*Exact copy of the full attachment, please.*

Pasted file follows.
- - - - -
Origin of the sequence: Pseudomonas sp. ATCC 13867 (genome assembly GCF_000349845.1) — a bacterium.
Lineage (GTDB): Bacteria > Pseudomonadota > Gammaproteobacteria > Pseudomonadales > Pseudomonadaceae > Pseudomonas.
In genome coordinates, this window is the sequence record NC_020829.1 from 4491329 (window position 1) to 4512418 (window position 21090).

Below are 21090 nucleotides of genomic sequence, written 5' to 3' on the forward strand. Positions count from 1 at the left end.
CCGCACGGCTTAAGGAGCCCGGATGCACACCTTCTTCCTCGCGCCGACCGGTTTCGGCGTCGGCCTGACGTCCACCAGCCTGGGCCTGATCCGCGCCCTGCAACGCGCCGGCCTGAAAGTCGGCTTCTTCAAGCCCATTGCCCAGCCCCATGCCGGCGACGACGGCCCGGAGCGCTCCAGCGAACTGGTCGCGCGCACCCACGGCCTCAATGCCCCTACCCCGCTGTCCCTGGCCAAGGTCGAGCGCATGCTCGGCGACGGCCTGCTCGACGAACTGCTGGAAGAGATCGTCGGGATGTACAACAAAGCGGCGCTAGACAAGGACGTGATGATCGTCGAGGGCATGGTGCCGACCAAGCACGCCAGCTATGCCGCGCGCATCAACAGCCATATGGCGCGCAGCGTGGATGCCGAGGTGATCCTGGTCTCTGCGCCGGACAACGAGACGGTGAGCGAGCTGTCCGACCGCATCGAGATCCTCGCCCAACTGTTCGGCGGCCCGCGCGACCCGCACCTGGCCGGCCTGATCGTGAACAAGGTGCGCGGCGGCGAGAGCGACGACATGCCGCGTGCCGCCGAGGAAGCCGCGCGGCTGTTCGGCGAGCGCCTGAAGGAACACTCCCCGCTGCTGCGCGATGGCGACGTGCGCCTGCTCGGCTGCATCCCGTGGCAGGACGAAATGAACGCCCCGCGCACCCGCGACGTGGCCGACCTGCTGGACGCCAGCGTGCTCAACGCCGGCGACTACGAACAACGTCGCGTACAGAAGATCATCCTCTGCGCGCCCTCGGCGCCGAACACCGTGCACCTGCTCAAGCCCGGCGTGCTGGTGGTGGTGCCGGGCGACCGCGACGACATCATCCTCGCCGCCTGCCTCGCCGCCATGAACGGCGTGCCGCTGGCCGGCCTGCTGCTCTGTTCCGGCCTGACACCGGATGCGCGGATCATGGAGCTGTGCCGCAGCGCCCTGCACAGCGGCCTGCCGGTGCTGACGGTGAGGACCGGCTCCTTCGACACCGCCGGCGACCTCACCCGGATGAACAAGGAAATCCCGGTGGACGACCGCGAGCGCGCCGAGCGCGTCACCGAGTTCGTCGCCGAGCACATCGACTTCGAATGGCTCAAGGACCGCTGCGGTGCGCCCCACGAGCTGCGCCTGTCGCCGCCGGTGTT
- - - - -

Origin of the sequence: Pseudomonas sp. ATCC 13867 (genome assembly GCF_000349845.1) — a bacterium.
Lineage (GTDB): Bacteria > Pseudomonadota > Gammaproteobacteria > Pseudomonadales > Pseudomonadaceae > Pseudomonas.
In genome coordinates, this window is the sequence record NC_020829.1 from 4491329 (window position 1) to 4512418 (window position 21090).

Below are 21090 nucleotides of genomic sequence, written 5' to 3' on the forward strand. Positions count from 1 at the left end.
CCGCACGGCTTAAGGAGCCCGGATGCACACCTTCTTCCTCGCGCCGACCGGTTTCGGCGTCGGCCTGACGTCCACCAGCCTGGGCCTGATCCGCGCCCTGCAACGCGCCGGCCTGAAAGTCGGCTTCTTCAAGCCCATTGCCCAGCCCCATGCCGGCGACGACGGCCCGGAGCGCTCCAGCGAACTGGTCGCGCGCACCCACGGCCTCAATGCCCCTACCCCGCTGTCCCTGGCCAAGGTCGAGCGCATGCTCGGCGACGGCCTGCTCGACGAACTGCTGGAAGAGATCGTCGGGATGTACAACAAAGCGGCGCTAGACAAGGACGTGATGATCGTCGAGGGCATGGTGCCGACCAAGCACGCCAGCTATGCCGCGCGCATCAACAGCCATATGGCGCGCAGCGTGGATGCCGAGGTGATCCTGGTCTCTGCGCCGGACAACGAGACGGTGAGCGAGCTGTCCGACCGCATCGAGATCCTCGCCCAACTGTTCGGCGGCCCGCGCGACCCGCACCTGGCCGGCCTGATCGTGAACAAGGTGCGCGGCGGCGAGAGCGACGACATGCCGCGTGCCGCCGAGGAAGCCGCGCGGCTGTTCGGCGAGCGCCTGAAGGAACACTCCCCGCTGCTGCGCGATGGCGACGTGCGCCTGCTCGGCTGCATCCCGTGGCAGGACGAAATGAACGCCCCGCGCACCCGCGACGTGGCCGACCTGCTGGACGCCAGCGTGCTCAACGCCGGCGACTACGAACAACGTCGCGTACAGAAGATCATCCTCTGCGCGCCCTCGGCGCCGAACACCGTGCACCTGCTCAAGCCCGGCGTGCTGGTGGTGGTGCCGGGCGACCGCGACGACATCATCCTCGCCGCCTGCCTCGCCGCCATGAACGGCGTGCCGCTGGCCGGCCTGCTGCTCTGTTCCGGCCTGACACCGGATGCGCGGATCATGGAGCTGTGCCGCAGCGCCCTGCACAGCGGCCTGCCGGTGCTGACGGTGAGGACCGGCTCCTTCGACACCGCCGGCGACCTCACCCGGATGAACAAGGAAATCCCGGTGGACGACCGCGAGCGCGCCGAGCGCGTCACCGAGTTCGTCGCCGAGCACATCGACTTCGAATGGCTCAAGGACCGCTGCGGTGCGCCCCACGAGCTGCGCCTGTCGCCGCCGGTGTT